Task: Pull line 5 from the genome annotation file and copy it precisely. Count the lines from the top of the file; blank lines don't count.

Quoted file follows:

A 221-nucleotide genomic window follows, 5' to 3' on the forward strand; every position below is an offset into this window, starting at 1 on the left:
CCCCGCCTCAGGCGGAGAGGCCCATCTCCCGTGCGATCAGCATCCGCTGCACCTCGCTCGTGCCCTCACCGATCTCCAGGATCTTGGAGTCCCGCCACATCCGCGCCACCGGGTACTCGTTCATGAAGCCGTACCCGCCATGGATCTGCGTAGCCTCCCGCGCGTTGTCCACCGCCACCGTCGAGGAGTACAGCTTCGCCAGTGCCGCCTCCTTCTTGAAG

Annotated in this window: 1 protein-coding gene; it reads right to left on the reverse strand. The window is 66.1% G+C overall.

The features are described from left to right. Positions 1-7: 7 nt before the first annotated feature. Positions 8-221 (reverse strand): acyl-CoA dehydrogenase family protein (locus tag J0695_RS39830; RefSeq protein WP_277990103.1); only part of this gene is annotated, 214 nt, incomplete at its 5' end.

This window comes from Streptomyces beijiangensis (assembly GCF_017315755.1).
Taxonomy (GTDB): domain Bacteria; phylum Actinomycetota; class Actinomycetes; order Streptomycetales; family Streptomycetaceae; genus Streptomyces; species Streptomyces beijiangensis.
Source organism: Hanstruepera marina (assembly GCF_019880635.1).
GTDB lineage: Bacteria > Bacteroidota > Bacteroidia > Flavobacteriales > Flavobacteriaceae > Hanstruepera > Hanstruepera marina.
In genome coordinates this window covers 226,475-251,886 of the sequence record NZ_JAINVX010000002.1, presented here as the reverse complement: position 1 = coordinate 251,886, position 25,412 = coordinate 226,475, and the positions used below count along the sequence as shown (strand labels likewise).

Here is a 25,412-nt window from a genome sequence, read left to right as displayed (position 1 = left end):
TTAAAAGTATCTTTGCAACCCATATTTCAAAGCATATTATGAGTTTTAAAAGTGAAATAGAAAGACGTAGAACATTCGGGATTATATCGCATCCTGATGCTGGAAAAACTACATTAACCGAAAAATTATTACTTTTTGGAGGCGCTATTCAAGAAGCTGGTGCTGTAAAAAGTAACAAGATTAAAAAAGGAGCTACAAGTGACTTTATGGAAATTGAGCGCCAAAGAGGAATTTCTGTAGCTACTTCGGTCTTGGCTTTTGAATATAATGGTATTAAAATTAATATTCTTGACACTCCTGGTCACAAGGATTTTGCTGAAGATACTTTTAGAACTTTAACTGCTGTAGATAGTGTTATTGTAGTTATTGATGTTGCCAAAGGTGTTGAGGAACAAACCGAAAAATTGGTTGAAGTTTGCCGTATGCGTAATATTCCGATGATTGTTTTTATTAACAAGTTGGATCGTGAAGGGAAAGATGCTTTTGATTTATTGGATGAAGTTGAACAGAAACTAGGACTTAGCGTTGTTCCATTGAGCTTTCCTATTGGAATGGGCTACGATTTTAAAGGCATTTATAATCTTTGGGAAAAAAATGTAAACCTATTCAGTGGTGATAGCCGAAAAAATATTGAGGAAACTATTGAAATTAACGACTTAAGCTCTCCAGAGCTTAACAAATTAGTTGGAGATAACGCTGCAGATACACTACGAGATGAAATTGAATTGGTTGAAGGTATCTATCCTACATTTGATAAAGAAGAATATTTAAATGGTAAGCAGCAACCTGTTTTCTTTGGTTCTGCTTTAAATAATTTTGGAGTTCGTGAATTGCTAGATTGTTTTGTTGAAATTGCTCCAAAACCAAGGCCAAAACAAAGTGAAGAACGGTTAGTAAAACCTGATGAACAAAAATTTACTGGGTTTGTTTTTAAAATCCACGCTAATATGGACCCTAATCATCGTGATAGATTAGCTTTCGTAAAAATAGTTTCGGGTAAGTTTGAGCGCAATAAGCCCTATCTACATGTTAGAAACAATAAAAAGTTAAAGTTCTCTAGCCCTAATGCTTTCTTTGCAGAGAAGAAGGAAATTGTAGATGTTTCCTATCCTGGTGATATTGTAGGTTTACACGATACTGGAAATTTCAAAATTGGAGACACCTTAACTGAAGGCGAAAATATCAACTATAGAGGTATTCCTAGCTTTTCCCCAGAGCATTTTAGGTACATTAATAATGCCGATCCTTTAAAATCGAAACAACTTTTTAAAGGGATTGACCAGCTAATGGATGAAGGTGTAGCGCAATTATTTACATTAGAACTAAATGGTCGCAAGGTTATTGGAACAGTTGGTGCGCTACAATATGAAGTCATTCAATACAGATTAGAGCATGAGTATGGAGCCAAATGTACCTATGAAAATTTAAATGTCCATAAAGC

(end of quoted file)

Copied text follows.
This window comes from Streptomyces beijiangensis (assembly GCF_017315755.1).